Spam, "taco rice" and A&W Root Beer - if you're looking to sample authentic Okinawan cuisine, these are musts for the menu.
Residents of the southern Japanese island of Okinawa might like their tofu and other Japanese favourites, but they are just as likely to tuck into fast food burgers and other dishes first made familiar by American troops.
"We've been used to American food from an early age and people think it's just as Okinawan as 'chanpuru' (stir fry)," said Yasuyuki Takaesu, 38, master chef at a restaurant in the Okinawa capital of Naha that serves traditional fare such as crunchy "mimiga" (pig ears) and "rafuti" (flavoured stewed pork).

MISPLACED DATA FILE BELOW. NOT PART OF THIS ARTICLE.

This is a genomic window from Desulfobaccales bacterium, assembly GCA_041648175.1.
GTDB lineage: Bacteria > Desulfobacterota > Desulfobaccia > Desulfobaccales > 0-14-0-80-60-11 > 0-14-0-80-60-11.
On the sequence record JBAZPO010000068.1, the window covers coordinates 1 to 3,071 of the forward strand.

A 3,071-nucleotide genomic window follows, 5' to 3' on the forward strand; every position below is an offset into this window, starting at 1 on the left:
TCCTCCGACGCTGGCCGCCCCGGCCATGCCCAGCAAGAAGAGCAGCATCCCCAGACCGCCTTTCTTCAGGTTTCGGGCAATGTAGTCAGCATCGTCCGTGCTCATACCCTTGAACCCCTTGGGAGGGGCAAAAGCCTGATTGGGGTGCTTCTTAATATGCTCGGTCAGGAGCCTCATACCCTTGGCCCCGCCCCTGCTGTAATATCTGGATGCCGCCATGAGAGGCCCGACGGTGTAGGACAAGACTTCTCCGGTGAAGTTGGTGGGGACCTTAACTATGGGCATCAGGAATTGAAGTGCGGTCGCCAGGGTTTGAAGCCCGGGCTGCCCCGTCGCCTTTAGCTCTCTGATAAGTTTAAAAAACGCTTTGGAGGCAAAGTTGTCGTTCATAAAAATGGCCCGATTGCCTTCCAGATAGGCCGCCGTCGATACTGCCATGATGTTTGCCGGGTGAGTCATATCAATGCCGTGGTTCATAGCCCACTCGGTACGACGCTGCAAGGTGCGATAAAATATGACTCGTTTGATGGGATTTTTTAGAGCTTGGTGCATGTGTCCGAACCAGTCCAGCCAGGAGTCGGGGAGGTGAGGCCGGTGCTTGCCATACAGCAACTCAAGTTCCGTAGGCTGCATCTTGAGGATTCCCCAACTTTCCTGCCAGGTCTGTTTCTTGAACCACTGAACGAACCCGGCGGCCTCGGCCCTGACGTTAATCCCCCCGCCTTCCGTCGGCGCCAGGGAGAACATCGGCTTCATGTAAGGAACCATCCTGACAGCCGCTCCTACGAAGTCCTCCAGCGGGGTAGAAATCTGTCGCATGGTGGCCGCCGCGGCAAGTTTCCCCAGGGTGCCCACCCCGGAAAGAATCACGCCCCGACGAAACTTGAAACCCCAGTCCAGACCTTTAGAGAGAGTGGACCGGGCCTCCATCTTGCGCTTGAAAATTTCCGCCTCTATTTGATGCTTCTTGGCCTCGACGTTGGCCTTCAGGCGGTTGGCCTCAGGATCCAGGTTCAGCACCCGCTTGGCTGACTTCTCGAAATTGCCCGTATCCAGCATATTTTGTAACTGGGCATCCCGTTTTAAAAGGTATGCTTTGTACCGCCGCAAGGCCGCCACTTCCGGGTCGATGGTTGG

"Lots of people my age are getting fat, but I just can't stop eating fried chicken and hamburgers," he added with a grimace.
Okinawa was occupied by the U.S. military from Japan's 1945 defeat in World War Two until 1972, and remains host to the bulk of U.S. troops in Japan under a bilateral security treaty.
Mainland Japanese often shake their heads at the sweet taste of A&W's trademark drink, but Americans can find it comforting to grab a burger, onion rings and root beer -- refills free in a frosty glass mug -- at one of the many A&W's dotting the island.
"It's nostalgic," said U.S. Consul General Kevin Maher.
"Fast food came to Okinawa relatively early, so people are used to it. But traditional cuisine also used a lot of oil ... there are multiple factors," said health official Mitsuyuki Maeda. Okinawans also tendency to drive rather than use public transport, another cause of high obesity rates.
Opined Maeda: "It's the same all over Japan, but the problem is bigger in Okinawa."